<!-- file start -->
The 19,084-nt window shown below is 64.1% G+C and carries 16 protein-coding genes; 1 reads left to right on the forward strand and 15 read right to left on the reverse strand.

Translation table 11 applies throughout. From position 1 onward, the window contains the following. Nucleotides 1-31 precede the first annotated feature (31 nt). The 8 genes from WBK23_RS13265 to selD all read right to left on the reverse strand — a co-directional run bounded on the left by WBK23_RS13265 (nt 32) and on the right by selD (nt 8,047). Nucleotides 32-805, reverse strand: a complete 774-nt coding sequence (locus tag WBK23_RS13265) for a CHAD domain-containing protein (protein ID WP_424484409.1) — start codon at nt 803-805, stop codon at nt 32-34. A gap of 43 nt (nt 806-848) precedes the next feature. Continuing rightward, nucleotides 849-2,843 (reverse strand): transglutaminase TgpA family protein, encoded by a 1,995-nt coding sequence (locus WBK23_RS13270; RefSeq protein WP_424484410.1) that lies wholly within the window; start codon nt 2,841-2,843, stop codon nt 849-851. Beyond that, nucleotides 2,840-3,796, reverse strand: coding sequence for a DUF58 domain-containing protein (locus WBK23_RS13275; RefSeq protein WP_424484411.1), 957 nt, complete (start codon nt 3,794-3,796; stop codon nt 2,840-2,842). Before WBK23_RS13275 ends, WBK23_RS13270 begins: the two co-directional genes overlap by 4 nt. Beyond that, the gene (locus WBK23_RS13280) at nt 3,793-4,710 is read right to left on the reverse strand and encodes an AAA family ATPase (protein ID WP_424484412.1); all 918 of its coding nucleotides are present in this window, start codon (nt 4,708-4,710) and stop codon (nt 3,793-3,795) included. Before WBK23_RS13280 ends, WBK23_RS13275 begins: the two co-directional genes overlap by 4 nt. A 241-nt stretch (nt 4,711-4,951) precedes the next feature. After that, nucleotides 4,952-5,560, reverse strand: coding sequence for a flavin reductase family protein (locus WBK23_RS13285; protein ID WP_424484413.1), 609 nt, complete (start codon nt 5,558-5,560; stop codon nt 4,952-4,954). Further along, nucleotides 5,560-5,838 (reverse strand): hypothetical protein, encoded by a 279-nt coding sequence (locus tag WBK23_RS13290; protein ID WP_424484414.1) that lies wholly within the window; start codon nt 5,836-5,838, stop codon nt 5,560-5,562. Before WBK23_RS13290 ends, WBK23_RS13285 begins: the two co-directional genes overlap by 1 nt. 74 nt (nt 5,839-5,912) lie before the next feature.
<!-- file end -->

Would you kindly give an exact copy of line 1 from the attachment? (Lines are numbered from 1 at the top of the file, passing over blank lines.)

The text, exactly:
The 19,084-nt window shown below is 64.1% G+C and carries 16 protein-coding genes; 1 reads left to right on the forward strand and 15 read right to left on the reverse strand.